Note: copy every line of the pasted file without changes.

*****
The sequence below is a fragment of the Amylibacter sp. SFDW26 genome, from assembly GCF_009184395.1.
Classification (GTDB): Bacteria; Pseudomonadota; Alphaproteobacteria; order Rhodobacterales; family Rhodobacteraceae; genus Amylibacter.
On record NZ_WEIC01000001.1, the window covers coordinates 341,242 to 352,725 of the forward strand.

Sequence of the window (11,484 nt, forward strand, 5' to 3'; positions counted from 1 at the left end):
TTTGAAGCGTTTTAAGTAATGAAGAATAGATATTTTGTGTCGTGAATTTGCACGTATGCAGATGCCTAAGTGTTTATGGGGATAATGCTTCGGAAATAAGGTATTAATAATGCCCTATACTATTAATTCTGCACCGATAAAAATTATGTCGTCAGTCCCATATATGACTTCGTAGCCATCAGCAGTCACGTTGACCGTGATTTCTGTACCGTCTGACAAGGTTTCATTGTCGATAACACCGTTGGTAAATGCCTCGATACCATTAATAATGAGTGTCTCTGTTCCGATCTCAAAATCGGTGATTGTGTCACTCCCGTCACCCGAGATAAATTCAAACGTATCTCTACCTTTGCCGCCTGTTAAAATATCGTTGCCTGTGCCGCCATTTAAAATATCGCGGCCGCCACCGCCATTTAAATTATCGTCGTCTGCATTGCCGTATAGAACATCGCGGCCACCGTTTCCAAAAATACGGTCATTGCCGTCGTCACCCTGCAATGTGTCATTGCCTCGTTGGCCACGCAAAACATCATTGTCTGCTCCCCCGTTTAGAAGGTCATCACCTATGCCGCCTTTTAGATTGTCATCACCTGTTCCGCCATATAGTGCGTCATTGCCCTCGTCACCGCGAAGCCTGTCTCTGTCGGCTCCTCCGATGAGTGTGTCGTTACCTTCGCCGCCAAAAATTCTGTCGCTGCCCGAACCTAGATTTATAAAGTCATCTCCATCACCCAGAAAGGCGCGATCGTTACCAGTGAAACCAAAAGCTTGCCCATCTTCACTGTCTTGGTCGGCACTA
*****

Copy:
The sequence below is a fragment of the Amylibacter sp. SFDW26 genome, from assembly GCF_009184395.1.
Classification (GTDB): Bacteria; Pseudomonadota; Alphaproteobacteria; order Rhodobacterales; family Rhodobacteraceae; genus Amylibacter.
On record NZ_WEIC01000001.1, the window covers coordinates 341,242 to 352,725 of the forward strand.

Sequence of the window (11,484 nt, forward strand, 5' to 3'; positions counted from 1 at the left end):
TTTGAAGCGTTTTAAGTAATGAAGAATAGATATTTTGTGTCGTGAATTTGCACGTATGCAGATGCCTAAGTGTTTATGGGGATAATGCTTCGGAAATAAGGTATTAATAATGCCCTATACTATTAATTCTGCACCGATAAAAATTATGTCGTCAGTCCCATATATGACTTCGTAGCCATCAGCAGTCACGTTGACCGTGATTTCTGTACCGTCTGACAAGGTTTCATTGTCGATAACACCGTTGGTAAATGCCTCGATACCATTAATAATGAGTGTCTCTGTTCCGATCTCAAAATCGGTGATTGTGTCACTCCCGTCACCCGAGATAAATTCAAACGTATCTCTACCTTTGCCGCCTGTTAAAATATCGTTGCCTGTGCCGCCATTTAAAATATCGCGGCCGCCACCGCCATTTAAATTATCGTCGTCTGCATTGCCGTATAGAACATCGCGGCCACCGTTTCCAAAAATACGGTCATTGCCGTCGTCACCCTGCAATGTGTCATTGCCTCGTTGGCCACGCAAAACATCATTGTCTGCTCCCCCGTTTAGAAGGTCATCACCTATGCCGCCTTTTAGATTGTCATCACCTGTTCCGCCATATAGTGCGTCATTGCCCTCGTCACCGCGAAGCCTGTCTCTGTCGGCTCCTCCGATGAGTGTGTCGTTACCTTCGCCGCCAAAAATTCTGTCGCTGCCCGAACCTAGATTTATAAAGTCATCTCCATCACCCAGAAAGGCGCGATCGTTACCAGTGAAACCAAAAGCTTGCCCATCTTCACTGTCTTGGTCGGCACTA